I still don't know which is better. As for IJR, I see that's the iShares version of the S&P 600 (no value tilt). Not sure why one tilting toward small would not also tilt to value while they are at it.
Because on top of betting that small will outperform non-small, it’s making another bet, that value will outperform non-value. In fact there has not been a small value premium for the past 10 years. Just compare IJR with IJS.

The small premium is definitely still around though, compare IJR with IVV.

KJVanguard
Posts: 74
Joined: Fri Oct 05, 2018 3:39 am

Re: WMCR - Invesco Wilshire Micro-Cap ETF

Post by KJVanguard » Fri Oct 12, 2018 4:55 pm

vineviz wrote:
Fri Oct 12, 2018 6:57 am
There might be reasons for a typical retail investor not to own WMCR (e.g. the expense ratio is insane), but liquidity isn't one of them.
IWC was suggested as an alternative above. At 60 basis points it's only a tad less insane than 85 bps.

Perhaps Vanguard Small Cap Value Admiral at a rock bottom 7 bps is the best alternative of all. I can't control the markets, but I can control how much I pay.

User avatar
vineviz
Posts: 2311
Joined: Tue May 15, 2018 1:55 pm

Re: WMCR - Invesco Wilshire Micro-Cap ETF

Post by vineviz » Fri Oct 12, 2018 5:23 pm

KJVanguard wrote:
Fri Oct 12, 2018 4:55 pm
vineviz wrote:
Fri Oct 12, 2018 6:57 am
There might be reasons for a typical retail investor not to own WMCR (e.g. the expense ratio is insane), but liquidity isn't one of them.
IWC was suggested as an alternative above. At 60 basis points it's only a tad less insane than 85 bps.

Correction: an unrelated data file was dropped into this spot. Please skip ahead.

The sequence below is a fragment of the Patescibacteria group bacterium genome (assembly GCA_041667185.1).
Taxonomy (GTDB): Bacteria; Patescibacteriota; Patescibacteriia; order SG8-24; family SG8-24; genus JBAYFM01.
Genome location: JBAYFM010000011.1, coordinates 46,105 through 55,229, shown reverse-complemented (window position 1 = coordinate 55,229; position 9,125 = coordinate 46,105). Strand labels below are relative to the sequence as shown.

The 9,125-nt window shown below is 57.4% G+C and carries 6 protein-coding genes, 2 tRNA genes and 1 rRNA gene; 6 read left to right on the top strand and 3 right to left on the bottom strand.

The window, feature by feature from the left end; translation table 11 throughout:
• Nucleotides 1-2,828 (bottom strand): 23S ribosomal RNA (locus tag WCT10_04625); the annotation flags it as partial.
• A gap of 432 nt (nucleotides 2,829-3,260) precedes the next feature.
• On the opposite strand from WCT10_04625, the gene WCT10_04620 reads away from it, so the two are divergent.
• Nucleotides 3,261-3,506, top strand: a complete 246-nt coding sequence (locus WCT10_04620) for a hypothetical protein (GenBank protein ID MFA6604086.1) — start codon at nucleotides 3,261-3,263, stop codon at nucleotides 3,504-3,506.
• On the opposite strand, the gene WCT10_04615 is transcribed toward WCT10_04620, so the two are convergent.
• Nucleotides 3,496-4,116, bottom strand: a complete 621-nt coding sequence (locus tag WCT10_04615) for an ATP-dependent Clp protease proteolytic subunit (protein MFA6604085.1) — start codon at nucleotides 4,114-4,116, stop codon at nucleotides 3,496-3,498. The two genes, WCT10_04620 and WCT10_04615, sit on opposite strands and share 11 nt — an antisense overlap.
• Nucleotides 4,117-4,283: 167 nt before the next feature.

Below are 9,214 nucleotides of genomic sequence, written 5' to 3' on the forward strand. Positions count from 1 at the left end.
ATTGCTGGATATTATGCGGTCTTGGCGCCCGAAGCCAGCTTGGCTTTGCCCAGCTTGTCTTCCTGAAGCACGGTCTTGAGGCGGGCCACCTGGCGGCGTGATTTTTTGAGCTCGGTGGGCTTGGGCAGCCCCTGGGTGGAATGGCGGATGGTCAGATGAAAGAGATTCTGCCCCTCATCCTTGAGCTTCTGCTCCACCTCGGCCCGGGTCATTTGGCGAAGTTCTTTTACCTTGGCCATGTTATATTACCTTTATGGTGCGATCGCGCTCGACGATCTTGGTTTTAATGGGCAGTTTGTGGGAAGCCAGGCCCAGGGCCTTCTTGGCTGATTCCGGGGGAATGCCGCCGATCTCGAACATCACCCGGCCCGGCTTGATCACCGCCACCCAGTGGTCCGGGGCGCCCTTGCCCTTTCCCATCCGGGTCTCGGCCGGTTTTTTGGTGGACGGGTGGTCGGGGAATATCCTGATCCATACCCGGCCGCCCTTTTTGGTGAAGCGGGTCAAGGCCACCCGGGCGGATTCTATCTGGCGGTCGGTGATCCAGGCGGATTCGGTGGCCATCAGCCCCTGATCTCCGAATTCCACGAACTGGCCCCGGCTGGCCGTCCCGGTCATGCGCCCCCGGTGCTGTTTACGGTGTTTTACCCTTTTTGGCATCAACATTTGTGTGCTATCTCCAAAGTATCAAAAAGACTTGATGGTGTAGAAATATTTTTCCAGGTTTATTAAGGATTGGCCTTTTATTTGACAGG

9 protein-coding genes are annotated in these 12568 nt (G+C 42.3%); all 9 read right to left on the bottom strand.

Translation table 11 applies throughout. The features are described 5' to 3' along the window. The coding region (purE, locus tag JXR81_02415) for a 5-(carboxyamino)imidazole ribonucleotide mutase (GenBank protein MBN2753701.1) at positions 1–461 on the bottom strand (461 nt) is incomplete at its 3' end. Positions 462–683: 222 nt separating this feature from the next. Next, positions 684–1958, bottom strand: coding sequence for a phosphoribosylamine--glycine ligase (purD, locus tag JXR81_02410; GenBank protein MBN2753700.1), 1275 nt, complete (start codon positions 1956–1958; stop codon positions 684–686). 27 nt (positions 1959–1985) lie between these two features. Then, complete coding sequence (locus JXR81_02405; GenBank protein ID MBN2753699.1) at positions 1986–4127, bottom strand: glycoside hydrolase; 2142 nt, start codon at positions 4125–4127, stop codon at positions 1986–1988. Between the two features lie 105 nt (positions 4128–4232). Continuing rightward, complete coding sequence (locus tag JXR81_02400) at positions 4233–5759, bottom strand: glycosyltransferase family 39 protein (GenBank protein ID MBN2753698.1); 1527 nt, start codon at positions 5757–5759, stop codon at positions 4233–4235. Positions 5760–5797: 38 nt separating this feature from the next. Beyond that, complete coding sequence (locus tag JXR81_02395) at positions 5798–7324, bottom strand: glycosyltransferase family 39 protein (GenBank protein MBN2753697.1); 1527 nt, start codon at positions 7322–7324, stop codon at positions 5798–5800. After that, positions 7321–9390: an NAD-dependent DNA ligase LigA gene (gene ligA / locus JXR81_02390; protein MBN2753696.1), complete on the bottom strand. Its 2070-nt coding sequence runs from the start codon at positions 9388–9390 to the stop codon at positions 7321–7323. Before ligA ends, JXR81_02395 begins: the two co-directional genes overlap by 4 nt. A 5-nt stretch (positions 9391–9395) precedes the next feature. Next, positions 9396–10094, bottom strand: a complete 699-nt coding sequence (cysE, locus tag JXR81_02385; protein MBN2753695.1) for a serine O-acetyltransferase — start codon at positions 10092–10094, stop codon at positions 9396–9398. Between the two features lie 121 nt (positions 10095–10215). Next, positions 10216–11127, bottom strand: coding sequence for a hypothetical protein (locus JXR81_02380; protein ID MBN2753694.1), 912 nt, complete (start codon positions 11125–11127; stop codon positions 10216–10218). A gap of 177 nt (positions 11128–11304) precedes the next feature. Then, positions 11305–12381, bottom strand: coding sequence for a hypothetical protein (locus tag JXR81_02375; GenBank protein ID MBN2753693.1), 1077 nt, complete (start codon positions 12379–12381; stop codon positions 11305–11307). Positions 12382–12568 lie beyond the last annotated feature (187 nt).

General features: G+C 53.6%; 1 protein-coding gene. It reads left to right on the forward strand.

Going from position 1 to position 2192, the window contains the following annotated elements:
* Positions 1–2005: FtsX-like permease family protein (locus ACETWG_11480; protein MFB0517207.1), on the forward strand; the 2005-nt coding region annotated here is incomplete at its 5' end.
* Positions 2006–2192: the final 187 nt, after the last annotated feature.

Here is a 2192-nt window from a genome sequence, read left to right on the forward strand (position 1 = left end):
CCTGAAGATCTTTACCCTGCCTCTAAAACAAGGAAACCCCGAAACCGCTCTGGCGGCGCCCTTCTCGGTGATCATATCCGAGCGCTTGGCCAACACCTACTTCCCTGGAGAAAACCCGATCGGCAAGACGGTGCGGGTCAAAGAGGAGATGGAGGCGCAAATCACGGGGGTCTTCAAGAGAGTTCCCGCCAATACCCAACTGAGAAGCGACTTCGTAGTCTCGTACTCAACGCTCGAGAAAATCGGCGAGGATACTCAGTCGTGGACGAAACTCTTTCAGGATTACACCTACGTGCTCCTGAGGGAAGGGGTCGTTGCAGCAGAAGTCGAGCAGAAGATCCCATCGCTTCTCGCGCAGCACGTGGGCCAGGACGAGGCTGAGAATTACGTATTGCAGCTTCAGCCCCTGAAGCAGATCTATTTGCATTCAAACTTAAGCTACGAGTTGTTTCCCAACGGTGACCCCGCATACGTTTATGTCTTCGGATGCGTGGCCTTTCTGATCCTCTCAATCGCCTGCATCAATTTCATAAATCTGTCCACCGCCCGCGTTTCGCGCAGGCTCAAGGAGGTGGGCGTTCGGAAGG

Perhaps Vanguard Small Cap Value Admiral at a rock bottom 7 bps is the best alternative of all. I can't control the markets, but I can control how much I pay.
Vanguard’s fund is SCV in name only, imho.

IJS, VIOV, or SLYV are all ETFs that are superior to Vanguard small cap value fund.
"Far more money has been lost by investors preparing for corrections than has been lost in corrections themselves." ~~ Peter Lynch

KJVanguard
Posts: 74
Joined: Fri Oct 05, 2018 3:39 am

Re: WMCR - Invesco Wilshire Micro-Cap ETF

Post by KJVanguard » Sat Oct 13, 2018 5:07 pm

vineviz wrote:
Fri Oct 12, 2018 5:23 pm
IJS, VIOV, or SLYV are all ETFs that are superior to Vanguard small cap value fund.
Yes, assuming small cap premium in the future.

User avatar
nisiprius
Advisory Board
Posts: 37063
Joined: Thu Jul 26, 2007 9:33 am
Location: The terrestrial, globular, planetary hunk of matter, flattened at the poles, is my abode.--O. Henry

Re: WMCR - Invesco Wilshire Micro-Cap ETF

Post by nisiprius » Sat Oct 13, 2018 8:31 pm

Rick Ferri issued a warning about micro-cap funds in 2010: The Truth About Micro-Cap Index Funds. To his data, I'm going to add data for the Vanguard Small-Cap Index Fund, NAESX, and WMCR as well. I'm going to put indexes in green, actual funds in blue. Comments in parentheses are mine, not Rick's.